SpaceX founder Elon Musk may be the most celebrated entrepreneur of private space travel, but he's not the only business owner determined to leapfrog NASA when it comes to bringing humans to outer space.
A handful of tech moguls have gravitated toward private space exploration in recent years, such as Amazon's Jeff Bezos and Microsoft co-founder Paul Allen. As the Houston Chronicle reports, Bezos has spent around $500 million on a venture called Blue Origin that is working on reusable rockets, while Allen's Stratolaunch Systems is developing a launch system with the goal of providing orbital access to space at much lower costs. Allen also invested in SpaceShipOne, which completed the first-ever private flight to space in 2004.
Nowhere near as famous as either, however, is rocket scientist Jeff Greason, founder of Mojave, California-based XCOR Aerospace. Greason founded XCOR--which claimed the 446 spot on 2007's Inc. 5000 list--in 1999, and has been building rocket ships ever since.
The company develops reusable rocket-powered vehicles and systems and is soon to begin test flights for the Lynx, a piloted, reusable liquid rocket-powered spacecraft that takes off and lands horizontally like an airplane. The Lynx is designed to reach space five minutes after taking off, provide customers with a short period of weightlessness, and then return back to earth.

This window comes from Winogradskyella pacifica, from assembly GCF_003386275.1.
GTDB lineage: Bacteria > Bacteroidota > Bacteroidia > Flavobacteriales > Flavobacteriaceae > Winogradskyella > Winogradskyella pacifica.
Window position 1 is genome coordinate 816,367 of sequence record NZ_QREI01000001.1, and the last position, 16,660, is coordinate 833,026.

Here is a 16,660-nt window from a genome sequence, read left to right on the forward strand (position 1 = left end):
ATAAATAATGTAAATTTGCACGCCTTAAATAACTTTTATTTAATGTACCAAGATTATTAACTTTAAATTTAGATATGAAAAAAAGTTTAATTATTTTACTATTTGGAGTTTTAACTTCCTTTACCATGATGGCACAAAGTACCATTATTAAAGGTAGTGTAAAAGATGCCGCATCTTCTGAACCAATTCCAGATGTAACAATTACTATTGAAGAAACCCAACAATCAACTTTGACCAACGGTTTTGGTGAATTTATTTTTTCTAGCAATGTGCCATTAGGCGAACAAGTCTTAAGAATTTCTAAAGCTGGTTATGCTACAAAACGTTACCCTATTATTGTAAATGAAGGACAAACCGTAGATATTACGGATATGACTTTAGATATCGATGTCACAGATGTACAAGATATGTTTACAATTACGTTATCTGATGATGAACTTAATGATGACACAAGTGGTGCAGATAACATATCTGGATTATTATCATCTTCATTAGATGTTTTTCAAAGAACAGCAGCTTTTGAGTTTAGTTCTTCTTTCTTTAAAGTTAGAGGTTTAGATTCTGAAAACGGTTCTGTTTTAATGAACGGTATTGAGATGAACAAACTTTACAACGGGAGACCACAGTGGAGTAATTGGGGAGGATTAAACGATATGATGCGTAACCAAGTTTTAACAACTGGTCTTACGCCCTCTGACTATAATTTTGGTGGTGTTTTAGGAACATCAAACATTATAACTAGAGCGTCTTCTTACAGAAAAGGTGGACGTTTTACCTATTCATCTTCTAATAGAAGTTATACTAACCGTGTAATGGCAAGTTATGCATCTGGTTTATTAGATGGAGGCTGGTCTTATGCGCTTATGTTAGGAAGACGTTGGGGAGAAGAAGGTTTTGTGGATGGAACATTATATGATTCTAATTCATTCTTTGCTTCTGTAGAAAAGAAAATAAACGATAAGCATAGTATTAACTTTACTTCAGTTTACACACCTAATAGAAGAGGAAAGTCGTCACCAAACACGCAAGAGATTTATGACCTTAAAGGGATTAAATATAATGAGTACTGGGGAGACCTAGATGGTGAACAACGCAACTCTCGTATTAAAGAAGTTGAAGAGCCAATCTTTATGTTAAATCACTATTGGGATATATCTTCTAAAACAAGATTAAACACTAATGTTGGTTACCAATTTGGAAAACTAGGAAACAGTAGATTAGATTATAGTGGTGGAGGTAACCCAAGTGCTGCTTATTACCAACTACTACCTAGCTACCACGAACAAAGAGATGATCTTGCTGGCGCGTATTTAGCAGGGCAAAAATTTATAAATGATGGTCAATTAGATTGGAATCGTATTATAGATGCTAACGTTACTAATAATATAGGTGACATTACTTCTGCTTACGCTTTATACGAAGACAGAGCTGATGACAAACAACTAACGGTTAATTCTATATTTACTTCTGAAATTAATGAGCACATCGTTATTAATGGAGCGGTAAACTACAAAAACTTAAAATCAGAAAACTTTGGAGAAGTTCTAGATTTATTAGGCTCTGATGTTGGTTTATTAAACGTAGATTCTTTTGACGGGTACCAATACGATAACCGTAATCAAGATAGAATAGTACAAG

Amazingly, the 30-foot Lynx is designed to require almost no maintenance between flights, and will fly up to four times per day. Its first flight is expected to take place in the next year or two and will be piloted by three-time NASA astronaut Rick Searfoss.
Last week, XCOR received a Spaceport license from the Federal Aviation Administration to integrate spaceflight at the Midland International Airport in Midland, Texas.
“It’s an important day for not only Midland, but the nation, as we see the private space sector becoming a vital part of our future economy,” Midland Development Corporation chairman Robert Rendall said in a statement.
Though based in Mojave, XCOR is creating a research and development center in Midland and will establish an operations and manufacturing site at the Kennedy Space Center in Florida. In addition to building the Lynx, the company's 70 employees also work with aerospace contractors and government customers on propulsion systems.
New space exploration companies have ambitious goals that sound like science fiction, such as opening space to all of humanity and colonizing the moon and Mars, but doing so will require reducing the costs of spaceflight dramatically. Reusable spacecraft are a key piece of that puzzle.
“If you really want to make it so that anybody can go into space, you have to increase the safety and decrease the cost,” Bezos told Wired in 2011.
Though a number of companies are racing to further develop the market for private space travel, SpaceX is the clear leader. The company was the first to launch a privately developed spacecraft into space and return back safely in 2010, and in 2012 became the first to deliver supplies to the International Space Station.
Last week, NASA awarded Boeing a $4.2 billion contract to bring its astronauts to the Space Station, but also gave $2.6 billion to SpaceX.
For Greason, however, taking XCOR into space is not just about setting milestones or even growing his business.
"I believe humanity opening up a frontier in space is important," he told the Chronicle. "I think if we want to have a future, we have to do it."